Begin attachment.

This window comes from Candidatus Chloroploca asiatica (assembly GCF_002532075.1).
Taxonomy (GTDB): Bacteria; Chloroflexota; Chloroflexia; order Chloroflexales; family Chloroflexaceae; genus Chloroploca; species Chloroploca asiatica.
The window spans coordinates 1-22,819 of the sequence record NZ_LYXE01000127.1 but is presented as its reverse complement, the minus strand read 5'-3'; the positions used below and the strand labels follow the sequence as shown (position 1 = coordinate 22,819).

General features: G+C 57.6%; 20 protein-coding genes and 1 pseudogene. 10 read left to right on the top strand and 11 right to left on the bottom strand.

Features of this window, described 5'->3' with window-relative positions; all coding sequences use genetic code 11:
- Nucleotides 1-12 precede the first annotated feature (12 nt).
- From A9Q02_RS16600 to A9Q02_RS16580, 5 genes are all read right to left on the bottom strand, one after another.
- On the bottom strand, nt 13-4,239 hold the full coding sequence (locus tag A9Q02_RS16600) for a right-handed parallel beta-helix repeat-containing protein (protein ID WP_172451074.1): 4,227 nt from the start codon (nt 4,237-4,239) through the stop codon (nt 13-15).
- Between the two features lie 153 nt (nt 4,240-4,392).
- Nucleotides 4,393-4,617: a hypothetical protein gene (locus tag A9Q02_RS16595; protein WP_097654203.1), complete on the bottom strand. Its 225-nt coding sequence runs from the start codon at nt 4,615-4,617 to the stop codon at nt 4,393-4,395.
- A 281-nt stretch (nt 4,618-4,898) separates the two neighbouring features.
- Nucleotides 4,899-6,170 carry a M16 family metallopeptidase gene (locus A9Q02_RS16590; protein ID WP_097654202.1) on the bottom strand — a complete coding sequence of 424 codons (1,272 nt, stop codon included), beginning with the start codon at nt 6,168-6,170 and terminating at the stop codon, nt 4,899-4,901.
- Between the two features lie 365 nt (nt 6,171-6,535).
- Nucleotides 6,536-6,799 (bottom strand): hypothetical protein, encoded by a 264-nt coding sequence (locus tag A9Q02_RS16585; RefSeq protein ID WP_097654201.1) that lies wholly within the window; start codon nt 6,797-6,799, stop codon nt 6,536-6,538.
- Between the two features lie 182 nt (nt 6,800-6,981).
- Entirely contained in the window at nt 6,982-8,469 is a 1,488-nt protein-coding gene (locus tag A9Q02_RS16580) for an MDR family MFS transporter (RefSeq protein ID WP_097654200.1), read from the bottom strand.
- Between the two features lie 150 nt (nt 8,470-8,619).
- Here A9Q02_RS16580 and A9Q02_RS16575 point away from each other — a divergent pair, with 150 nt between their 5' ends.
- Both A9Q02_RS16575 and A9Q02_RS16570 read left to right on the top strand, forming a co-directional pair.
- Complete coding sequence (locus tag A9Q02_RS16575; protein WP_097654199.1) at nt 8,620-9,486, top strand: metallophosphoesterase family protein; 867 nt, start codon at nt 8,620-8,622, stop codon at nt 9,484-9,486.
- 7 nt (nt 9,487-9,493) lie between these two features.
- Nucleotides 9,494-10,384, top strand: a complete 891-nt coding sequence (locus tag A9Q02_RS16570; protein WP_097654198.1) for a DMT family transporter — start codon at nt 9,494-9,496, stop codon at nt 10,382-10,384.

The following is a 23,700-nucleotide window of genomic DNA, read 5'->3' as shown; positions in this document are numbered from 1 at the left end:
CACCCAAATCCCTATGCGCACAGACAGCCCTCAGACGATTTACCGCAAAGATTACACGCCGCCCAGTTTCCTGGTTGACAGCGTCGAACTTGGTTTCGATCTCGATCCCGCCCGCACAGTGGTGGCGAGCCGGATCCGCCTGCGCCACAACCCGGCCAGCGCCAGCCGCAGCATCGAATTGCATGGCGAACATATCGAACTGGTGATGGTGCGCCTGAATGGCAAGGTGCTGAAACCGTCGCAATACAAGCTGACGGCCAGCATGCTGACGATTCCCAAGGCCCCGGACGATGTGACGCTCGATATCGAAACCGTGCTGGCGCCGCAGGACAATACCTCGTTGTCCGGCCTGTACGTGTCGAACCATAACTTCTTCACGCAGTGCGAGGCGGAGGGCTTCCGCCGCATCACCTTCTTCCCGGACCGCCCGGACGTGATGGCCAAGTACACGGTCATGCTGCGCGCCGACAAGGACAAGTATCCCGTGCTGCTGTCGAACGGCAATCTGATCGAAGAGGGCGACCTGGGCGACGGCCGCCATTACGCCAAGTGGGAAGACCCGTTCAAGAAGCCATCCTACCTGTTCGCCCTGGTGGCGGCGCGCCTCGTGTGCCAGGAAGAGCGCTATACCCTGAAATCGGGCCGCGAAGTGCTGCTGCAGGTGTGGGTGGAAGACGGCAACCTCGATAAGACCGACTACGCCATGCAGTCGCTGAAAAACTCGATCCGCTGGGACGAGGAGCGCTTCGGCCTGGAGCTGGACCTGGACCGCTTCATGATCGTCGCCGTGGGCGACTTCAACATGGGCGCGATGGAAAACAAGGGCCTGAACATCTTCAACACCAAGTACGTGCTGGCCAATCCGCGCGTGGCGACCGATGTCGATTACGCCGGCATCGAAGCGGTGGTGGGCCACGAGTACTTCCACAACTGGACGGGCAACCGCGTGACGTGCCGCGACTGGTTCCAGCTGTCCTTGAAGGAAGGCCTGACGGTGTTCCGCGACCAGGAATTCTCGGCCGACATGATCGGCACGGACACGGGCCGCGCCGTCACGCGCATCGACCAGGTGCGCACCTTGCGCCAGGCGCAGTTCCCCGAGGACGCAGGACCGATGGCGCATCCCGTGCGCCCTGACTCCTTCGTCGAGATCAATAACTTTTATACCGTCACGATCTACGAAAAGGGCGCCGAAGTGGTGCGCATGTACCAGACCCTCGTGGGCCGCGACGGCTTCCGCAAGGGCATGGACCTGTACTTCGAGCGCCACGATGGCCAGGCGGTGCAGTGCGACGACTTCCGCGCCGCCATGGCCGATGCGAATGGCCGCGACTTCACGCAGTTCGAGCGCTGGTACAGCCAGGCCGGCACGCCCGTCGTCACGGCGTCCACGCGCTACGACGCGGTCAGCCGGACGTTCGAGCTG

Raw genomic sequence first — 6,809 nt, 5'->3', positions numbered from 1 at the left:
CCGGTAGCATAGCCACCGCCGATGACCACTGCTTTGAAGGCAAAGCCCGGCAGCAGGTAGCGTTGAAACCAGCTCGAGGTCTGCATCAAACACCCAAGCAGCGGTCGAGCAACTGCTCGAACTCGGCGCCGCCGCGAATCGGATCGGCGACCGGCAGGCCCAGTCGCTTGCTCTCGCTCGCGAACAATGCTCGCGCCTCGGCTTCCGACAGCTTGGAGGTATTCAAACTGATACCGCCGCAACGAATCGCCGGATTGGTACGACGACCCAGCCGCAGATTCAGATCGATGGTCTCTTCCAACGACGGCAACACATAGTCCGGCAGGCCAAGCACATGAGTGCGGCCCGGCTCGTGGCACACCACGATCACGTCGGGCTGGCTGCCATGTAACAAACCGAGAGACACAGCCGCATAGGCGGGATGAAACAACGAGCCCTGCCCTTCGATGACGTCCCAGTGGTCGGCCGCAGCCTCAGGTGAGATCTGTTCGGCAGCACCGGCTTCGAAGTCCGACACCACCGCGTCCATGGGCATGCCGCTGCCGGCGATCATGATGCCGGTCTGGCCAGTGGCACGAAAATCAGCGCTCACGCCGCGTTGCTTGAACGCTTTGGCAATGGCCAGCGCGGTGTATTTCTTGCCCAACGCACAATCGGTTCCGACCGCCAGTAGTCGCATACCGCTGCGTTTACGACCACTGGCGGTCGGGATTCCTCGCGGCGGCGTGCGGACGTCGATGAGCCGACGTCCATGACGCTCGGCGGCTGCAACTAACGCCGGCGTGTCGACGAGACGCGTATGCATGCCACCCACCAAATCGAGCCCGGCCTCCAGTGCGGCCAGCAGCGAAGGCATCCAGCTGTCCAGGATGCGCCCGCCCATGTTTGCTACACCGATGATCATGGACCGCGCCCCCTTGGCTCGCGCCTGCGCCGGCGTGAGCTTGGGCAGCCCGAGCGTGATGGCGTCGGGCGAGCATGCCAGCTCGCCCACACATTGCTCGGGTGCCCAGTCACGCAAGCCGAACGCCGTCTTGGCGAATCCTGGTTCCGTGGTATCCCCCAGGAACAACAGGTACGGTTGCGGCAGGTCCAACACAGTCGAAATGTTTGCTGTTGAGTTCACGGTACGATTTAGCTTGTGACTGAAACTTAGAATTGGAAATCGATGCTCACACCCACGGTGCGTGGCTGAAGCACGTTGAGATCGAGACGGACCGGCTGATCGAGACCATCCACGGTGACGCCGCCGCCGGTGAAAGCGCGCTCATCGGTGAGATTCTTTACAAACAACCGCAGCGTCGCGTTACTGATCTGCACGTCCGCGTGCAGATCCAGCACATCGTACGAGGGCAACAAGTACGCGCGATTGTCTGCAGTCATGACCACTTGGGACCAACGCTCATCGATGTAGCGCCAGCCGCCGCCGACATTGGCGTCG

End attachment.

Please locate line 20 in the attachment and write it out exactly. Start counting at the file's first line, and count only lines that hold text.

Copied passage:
- Complete coding sequence (locus tag A9Q02_RS16575; protein WP_097654199.1) at nt 8,620-9,486, top strand: metallophosphoesterase family protein; 867 nt, start codon at nt 8,620-8,622, stop codon at nt 9,484-9,486.